After 28 years, the techno duo has called it quits.
Guy-Manuel de Homem-Christo and Thomas Bangalter, better known as the faces (ironically, as few have seen their faces) of the modern electronic music scene, Daft Punk, have been in the music business for 28 years now. Starting from humble beginnings in Paris, France, this robotic dynamic duo took the European techno and electronica scene by storm with their powerful synthesized beats. Sadly, even mechanical lifeforms don’t last forever, it seems.
Today, the official Daft Punk YouTube channel posted a new video simply titled “Epilogue,” containing an excerpt from the duo’s 2006 film Electroma, followed by the message “1993-2021.” Immediately, the industry needed a proper answer, and one was swiftly provided by Daft Punk’s publicist Kathryn Frazier: Daft Punk has officially broken up, though no precise reason has been given as to why.
Daft Punk’s debut album in 1997, “Homework,” was what got them started in the European dance scene, but it wasn’t until 2001’s “Discovery” that they truly became the global music sensations they are today. Alongside “Discovery,” they co-created Interstella 5555: The 5tory of the 5ecret 5tar 5ystem, an animated movie using the tracklist of “Discovery” to shape its narrative that was produced alongside Japanese animation studio Toei and legendary artist Leiji Matsumoto. They also got the chance to produce an entirely original film score for TRON: Legacy in 2010.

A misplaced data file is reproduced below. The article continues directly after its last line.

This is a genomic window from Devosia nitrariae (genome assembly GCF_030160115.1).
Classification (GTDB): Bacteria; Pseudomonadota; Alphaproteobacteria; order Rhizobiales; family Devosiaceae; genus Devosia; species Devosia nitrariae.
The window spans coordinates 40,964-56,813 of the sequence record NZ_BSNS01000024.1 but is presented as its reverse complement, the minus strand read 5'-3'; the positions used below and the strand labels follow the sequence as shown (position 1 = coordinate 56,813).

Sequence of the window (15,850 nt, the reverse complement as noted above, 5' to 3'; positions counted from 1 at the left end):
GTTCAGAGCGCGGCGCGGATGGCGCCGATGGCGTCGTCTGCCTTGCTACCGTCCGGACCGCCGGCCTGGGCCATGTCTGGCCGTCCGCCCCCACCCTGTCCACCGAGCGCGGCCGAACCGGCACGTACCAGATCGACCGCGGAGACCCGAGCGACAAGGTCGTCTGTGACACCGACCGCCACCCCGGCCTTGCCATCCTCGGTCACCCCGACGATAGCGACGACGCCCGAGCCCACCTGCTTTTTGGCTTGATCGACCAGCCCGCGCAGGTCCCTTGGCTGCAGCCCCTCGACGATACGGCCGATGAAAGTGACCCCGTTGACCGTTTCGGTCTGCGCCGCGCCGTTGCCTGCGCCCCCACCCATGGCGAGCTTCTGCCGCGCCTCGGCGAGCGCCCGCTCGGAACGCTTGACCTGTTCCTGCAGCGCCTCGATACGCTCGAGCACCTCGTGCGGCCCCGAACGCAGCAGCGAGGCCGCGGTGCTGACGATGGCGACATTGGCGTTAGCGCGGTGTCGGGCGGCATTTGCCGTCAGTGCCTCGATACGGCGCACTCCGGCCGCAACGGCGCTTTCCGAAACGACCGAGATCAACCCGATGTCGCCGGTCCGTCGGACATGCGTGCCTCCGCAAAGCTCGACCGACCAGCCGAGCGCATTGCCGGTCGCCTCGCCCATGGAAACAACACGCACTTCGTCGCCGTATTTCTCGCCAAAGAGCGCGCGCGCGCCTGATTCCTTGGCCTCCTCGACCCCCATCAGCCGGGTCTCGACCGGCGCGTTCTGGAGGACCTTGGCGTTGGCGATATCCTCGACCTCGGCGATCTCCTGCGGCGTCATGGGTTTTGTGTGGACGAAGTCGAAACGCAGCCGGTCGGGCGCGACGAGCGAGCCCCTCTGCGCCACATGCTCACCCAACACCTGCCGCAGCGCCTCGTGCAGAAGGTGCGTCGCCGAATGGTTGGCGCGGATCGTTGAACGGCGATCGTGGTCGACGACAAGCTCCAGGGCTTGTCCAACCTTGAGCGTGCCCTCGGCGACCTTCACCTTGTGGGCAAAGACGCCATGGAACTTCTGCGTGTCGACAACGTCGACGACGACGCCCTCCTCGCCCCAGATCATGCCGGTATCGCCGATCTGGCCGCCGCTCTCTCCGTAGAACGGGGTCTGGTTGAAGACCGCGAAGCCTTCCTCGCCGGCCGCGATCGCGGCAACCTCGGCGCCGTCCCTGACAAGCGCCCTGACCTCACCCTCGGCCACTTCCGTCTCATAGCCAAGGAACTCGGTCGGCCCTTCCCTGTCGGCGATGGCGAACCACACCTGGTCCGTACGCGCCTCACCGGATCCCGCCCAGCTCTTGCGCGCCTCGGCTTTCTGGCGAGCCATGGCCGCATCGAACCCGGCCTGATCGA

1993 – 2021 pic.twitter.com/p6BUJQAa9n
— Defected Records (@DefectedRecords) February 22, 2021
In 2013, their renown hit its peak with the release of “Random Access Memories” and their hit single “Get Lucky,” which sold millions worldwide and netted the duo two Grammys. Around that time, Daft Punk was interviewed for Pitchfork magazine, where they were asked why they put so much work into maintaining their robotic personas.
“When you know how a magic trick is done, it’s so depressing,” Bangalter said. “We focus on the illusion because giving away how it’s done instantly shuts down the sense of excitement and innocence.”
While Daft Punk’s time in the limelight may be over, I don’t think anyone will be forgetting their contributions any time soon, not just to the electronic music scene, but the greater pursuit of art and creativity.